Russia has deployed a new missile defense system to protect the skies above Moscow. VOA Correspondent Peter Fedynsky reports from the Russian capital that the missile may also be made available for export.
The deployment included an Orthodox priest who blessed the new Russian S-400 Triumph missile system with holy water in a ceremony broadcast on national television news.
The surface-to-air facility upgrades the previous S-300 system with stronger rocket engines and an improved guidance system. Russian officials say the Triumph missile is capable of intercepting stealth aircraft and also objects flying as low as 10 meters.
But Russian military analyst Pavel Felgenhauer notes that the S-400 could also present a danger to civilian aircraft.
"There is a lot of air traffic around Moscow," said Felgenahuer. "In a word, there could be complications with this missile, because operators control it to a certain point, but afterwards it flies on autopilot."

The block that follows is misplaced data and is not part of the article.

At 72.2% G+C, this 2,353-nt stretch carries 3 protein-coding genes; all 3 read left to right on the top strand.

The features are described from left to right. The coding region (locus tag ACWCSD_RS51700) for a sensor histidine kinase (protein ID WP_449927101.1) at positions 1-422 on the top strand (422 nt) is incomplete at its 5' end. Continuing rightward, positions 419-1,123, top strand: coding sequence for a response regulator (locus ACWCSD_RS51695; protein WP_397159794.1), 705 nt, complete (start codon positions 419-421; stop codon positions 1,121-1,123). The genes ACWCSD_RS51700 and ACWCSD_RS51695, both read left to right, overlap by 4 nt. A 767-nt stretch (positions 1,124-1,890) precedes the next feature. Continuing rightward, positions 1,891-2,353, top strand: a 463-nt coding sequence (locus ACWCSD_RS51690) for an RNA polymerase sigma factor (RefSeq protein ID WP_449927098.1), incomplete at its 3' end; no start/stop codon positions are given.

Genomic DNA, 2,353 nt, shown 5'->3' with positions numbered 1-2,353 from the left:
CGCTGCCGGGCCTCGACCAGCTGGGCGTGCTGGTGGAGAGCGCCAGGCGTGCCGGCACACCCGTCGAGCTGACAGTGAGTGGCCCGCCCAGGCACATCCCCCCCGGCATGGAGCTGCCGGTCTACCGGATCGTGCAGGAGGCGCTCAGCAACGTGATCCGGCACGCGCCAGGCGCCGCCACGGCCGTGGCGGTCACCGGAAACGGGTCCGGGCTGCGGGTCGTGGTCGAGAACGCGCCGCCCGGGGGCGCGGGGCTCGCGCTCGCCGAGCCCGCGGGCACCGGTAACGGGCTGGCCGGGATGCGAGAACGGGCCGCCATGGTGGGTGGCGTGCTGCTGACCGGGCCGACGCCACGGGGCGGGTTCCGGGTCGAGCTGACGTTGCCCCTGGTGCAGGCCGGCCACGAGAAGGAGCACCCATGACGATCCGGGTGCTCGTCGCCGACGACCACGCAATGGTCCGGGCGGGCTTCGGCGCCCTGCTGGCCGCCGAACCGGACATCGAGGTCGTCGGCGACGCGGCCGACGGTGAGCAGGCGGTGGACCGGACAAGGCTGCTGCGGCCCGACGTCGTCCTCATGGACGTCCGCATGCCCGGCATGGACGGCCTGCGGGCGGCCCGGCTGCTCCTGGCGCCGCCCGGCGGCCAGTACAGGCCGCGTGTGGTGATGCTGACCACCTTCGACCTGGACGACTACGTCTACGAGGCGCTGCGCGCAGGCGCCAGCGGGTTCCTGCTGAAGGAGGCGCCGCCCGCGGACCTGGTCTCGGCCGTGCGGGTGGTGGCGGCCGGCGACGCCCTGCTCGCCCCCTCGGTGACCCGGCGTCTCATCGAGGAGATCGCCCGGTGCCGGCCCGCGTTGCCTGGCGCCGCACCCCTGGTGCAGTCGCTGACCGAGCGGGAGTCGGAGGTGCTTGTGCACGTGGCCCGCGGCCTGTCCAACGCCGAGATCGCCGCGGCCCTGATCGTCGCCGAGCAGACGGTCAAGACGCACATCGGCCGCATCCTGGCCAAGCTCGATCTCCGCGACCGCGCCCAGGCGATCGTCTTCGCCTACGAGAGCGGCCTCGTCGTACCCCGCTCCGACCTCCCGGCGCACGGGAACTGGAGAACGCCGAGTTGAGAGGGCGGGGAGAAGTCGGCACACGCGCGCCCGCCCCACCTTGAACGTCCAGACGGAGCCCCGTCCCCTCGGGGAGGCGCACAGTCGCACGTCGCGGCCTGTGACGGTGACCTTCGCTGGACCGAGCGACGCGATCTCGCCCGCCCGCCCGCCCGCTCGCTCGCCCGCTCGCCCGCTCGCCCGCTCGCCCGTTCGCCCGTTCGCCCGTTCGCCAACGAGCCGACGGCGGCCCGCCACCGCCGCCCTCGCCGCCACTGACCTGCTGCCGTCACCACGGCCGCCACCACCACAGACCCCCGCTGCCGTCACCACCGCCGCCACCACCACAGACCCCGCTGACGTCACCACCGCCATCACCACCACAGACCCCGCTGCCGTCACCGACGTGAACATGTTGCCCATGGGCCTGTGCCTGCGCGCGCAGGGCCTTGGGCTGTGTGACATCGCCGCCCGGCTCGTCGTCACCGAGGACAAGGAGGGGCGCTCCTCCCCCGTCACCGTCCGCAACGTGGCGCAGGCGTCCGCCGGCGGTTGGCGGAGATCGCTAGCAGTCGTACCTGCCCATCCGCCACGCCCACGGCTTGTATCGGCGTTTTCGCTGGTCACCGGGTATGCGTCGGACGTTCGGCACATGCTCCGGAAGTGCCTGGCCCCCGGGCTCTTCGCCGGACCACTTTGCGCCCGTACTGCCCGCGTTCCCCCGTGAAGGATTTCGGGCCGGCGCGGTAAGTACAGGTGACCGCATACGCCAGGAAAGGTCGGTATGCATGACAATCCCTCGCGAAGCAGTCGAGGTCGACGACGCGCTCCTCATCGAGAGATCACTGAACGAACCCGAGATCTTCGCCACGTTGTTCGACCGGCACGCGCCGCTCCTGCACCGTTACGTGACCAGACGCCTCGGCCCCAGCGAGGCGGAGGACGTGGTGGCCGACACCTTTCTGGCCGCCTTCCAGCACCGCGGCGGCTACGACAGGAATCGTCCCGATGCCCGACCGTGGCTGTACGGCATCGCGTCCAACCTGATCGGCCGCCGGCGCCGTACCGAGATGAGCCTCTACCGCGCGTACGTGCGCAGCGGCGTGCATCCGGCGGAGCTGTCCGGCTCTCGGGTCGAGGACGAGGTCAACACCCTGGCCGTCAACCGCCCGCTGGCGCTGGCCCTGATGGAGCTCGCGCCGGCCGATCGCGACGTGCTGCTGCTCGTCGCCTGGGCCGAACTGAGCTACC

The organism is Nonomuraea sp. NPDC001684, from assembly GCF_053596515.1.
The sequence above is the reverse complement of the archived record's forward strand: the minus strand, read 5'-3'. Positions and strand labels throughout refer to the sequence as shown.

The analyst says the new missile extends the range of the previous S-300 system used by the Ukrainian air force to accidentally shoot down a civilian airliner over the Black Sea in 2001. Felgenhauer notes that a similar accident in Russia resulted in the downing of a passenger plane over the Urals in the 1960's. In time of war, he says, mistaken identity is all the more likely.
The Triumph missile, code-named the Growler by NATO forces, is currently being deployed to defend Moscow. The Igor Ashurbeili, director of the Almaz Design Bureau which produces the weapons system, says it could be sold on the export market.
Ashurbeili says, "Interest is already big." He adds that "by 2011, if a political decision is reached - a decision by the defense ministry - Almaz will be ready to supply the missile for export."
The S-400 is reported to have a range of 400 kilometers and is designed to shoot down aircraft and medium-range missiles.